bevsi:

    i’m destroyed

    vvivaa:

    day 2 of the drawing challenge, draw your favorite character in action, which i’m posting on day 3 because I’m actually a failure

    nikolasdraperivey:

    Relevant to current events. Had to sketch this out to express how I feel about things lately.

    Secret Avengers (2014) #7

    millionfish:

    baby come back

    sasuisgay:

    Original art by ちんかす

    The permission for reprinting this picture has been granted by the original artist. Please don’t reprint this anywhere else and go to the original source to bookmark and rate them 8)

    glowcloud:

    For my anti sjw comic im gonna draw the sjw as someone who looks really annoying like…. A woman with short hair and hairy armpits, you know, like how an annoying person would look

    sorrymatthew:

    Brendan Rodgers and his Ice Bucket Challenge (x)

    fishingboatproceeds:

    Mario Balotelli is an Italian footballer who may soon become a Liverpool player. He has long been one of my favorite players, and I can’t help but think that the way his reputation in Europe is shaped by race. (Balotelli has been the victim of horrific racist chants throughout his career, but I also think institutional racism shapes media coverage and popular opinion, as pointed out here and elsewhere.)

    Balotelli is certainly an unusual footballer: Once, while signing an autograph for a child, Balotelli learned the kid was being bullied, and then drove across town to confront the bully and discuss the matter with the school principal. And he is famed for his generosity, although this is often portrayed popularly as an inability to handle his money well.

    He also has a reputation for volatility and immaturity, and is often criticized for getting in fights with teammates. He once threw a dart at a younger player. You hear a lot that Balotelli is crazy and/or lazy. You hear that he stays out late.

    Now, I think some of Balotelli’s professional behavior has been poor, and I’m not here to defend it. But look at the way we treat white players:

    Liverpool’s Robbie Fowler once PRETENDED TO SNORT THE WHITE POWDER OF THE TOUCH LINE after scoring a goal, in reference to his cocaine use.

    Craig Bellamy drunkenly beat a teammate with a golf club

    Peter Beagrie once drunkenly stole someone’s motorbike and drove it through a hotel’s plate glass window

    Point being, in all the cases above (and many, many, many more) the offenses were seen as youthful indiscretions, or as hilarious examples of Boys being Boys.

    Fowler is now a coach; Beagrie is now a well-respected commentator; and Bellamy is still playing. You rarely hear about his on- and off-field indiscretions, even though they’re probably more numerous than Balotelli’s. Meanwhile, Balotelli makes the news (and gets fined $200,000) for eating curry.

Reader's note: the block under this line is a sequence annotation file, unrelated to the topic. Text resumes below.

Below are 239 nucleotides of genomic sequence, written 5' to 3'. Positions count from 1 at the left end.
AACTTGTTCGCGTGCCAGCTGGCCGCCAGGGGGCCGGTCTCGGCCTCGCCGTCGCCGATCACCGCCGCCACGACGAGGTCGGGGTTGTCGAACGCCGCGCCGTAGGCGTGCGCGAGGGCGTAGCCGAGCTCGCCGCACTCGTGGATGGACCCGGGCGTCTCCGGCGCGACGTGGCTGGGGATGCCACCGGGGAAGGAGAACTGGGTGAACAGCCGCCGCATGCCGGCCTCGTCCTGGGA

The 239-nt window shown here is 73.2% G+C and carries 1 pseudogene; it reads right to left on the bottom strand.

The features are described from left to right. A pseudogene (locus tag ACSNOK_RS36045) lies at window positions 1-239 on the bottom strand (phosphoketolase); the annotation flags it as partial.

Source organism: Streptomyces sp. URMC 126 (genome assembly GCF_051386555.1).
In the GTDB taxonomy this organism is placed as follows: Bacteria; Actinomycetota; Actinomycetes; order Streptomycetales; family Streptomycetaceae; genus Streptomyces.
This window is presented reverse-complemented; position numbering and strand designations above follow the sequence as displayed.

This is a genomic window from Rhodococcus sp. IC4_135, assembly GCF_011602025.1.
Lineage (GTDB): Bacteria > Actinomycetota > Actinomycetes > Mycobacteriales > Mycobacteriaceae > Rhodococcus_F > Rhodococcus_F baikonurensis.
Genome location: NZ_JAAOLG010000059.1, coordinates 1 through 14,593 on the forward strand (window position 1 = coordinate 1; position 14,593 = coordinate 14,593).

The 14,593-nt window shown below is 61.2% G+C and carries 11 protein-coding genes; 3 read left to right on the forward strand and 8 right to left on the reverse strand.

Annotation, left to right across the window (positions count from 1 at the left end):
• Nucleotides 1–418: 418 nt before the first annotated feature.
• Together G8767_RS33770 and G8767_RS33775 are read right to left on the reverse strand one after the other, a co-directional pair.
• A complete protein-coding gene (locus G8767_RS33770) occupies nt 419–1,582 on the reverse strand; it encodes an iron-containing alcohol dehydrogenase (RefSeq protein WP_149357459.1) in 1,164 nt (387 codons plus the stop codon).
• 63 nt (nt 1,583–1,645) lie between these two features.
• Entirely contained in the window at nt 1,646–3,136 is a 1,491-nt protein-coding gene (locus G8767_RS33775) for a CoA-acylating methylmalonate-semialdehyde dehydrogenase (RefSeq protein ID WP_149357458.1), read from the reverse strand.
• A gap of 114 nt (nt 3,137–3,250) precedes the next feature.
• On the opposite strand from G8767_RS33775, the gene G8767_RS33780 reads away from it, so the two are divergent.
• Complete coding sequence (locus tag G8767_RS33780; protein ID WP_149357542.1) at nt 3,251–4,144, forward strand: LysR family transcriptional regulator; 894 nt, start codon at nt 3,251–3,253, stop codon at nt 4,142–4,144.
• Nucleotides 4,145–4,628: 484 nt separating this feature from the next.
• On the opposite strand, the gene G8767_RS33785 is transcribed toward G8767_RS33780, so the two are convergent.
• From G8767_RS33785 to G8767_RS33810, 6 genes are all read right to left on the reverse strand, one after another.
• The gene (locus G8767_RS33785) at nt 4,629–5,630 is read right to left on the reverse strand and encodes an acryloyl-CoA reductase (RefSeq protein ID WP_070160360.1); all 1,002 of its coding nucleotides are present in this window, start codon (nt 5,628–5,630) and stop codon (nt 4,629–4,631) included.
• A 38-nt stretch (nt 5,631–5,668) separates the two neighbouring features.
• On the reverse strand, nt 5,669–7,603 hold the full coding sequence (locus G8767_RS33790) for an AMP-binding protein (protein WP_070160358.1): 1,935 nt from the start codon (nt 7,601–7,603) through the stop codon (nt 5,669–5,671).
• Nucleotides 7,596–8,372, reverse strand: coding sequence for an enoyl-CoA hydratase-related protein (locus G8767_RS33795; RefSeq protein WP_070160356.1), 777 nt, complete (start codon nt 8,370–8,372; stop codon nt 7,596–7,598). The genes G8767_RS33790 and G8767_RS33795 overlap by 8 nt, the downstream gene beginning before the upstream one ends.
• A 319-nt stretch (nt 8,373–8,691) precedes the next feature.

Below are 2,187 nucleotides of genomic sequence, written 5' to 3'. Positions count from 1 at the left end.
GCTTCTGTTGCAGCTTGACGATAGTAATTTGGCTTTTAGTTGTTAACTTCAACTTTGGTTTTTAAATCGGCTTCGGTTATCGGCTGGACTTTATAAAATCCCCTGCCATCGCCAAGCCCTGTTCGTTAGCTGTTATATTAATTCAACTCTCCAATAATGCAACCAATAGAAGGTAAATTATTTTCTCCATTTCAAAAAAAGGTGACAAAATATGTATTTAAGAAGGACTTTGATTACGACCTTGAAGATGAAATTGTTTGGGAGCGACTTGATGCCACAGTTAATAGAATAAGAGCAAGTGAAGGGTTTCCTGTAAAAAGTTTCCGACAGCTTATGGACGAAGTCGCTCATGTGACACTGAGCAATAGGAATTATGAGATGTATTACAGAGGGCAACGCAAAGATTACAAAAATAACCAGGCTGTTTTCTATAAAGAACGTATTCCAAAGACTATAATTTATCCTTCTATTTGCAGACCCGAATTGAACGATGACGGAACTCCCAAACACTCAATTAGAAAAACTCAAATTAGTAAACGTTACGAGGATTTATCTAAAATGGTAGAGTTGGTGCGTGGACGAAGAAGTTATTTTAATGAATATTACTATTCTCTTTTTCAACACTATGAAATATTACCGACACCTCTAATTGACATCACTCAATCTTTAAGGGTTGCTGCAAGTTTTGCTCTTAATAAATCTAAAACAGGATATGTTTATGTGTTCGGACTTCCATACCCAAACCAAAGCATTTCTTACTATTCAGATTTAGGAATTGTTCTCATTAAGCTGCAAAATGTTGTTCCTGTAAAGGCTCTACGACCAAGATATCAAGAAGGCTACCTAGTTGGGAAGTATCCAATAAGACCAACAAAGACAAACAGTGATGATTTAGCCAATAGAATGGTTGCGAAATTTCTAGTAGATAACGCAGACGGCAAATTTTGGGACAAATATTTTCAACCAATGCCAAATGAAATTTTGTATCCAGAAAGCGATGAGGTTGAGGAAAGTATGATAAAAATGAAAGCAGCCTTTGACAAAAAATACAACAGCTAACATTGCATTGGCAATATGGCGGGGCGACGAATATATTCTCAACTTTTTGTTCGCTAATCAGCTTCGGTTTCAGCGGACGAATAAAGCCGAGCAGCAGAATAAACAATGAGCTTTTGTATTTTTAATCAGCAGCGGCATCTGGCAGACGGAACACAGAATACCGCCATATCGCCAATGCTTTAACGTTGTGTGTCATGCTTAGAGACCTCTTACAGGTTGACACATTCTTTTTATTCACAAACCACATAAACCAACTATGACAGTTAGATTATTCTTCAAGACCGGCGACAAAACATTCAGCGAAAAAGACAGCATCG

Those of you who follow football will begin to hear a lot about Balotelli if he returns to play in England. You will hear about how he cried after being substituted (although you might not hear that he cried because he had to sit on the bench while racist chants rang through the stadium). You will hear about how he is “wild” and “unpredictable” and “lazy.” 

    But watch him play. Watch how good and smart and creative he can be, how he can find paths to goal that make people call him lazy (they called Messi lazy, too, remember) when really he is just waiting, like the chess master who sees four moves ahead. Watch him off the ball, moving to reshape the opposition’s defense.

    And then watch him score, turn around unsmiling, and lift his shirt to ask the immense and complicated question.

    meninblazers:

    Football, slowly taking over America, license plate by license plate.

    If you own better, or have glimpsed one in the parking lot of your local Target, we want to see photos!

    Thank you to GFOPs @BrivanDrago, @DwayneRYoung, @goaliegirl6, @GratefulGooner, @j_graham17, @markjfine, @pompeivs_magnvs, @Steiger31, @tallestguyever and @TehraC

    “I’m Mario Balotelli. I’m 23 years old, and I didn’t choose to be Italian. I strongly wanted [to be Italian] because I was born in Italy and have always lived in ITALY. I was really motivated for this World Cup and I’m sad, angry and disappointed with myself. … I’m not going to allow the blame to be placed only on me this time because Mario Balotelli gave his all for the national team and didn’t do anything wrong [character-wise]. So look for another excuse because Mario Balotelli… is prepared to move forward stronger than before and with his head held high, honored to have given his all for his country. Or maybe, like you say, I’m not Italian. Africans would never cast aside one of their ‘brothers.’ NEVER. In this sense us blacks, as you call us, are light-years ahead. There’s no shame on who misses a goal or runs less or more.” — Italian superstar Mario Balotelli fires back at racist criticism  (via micdotcom)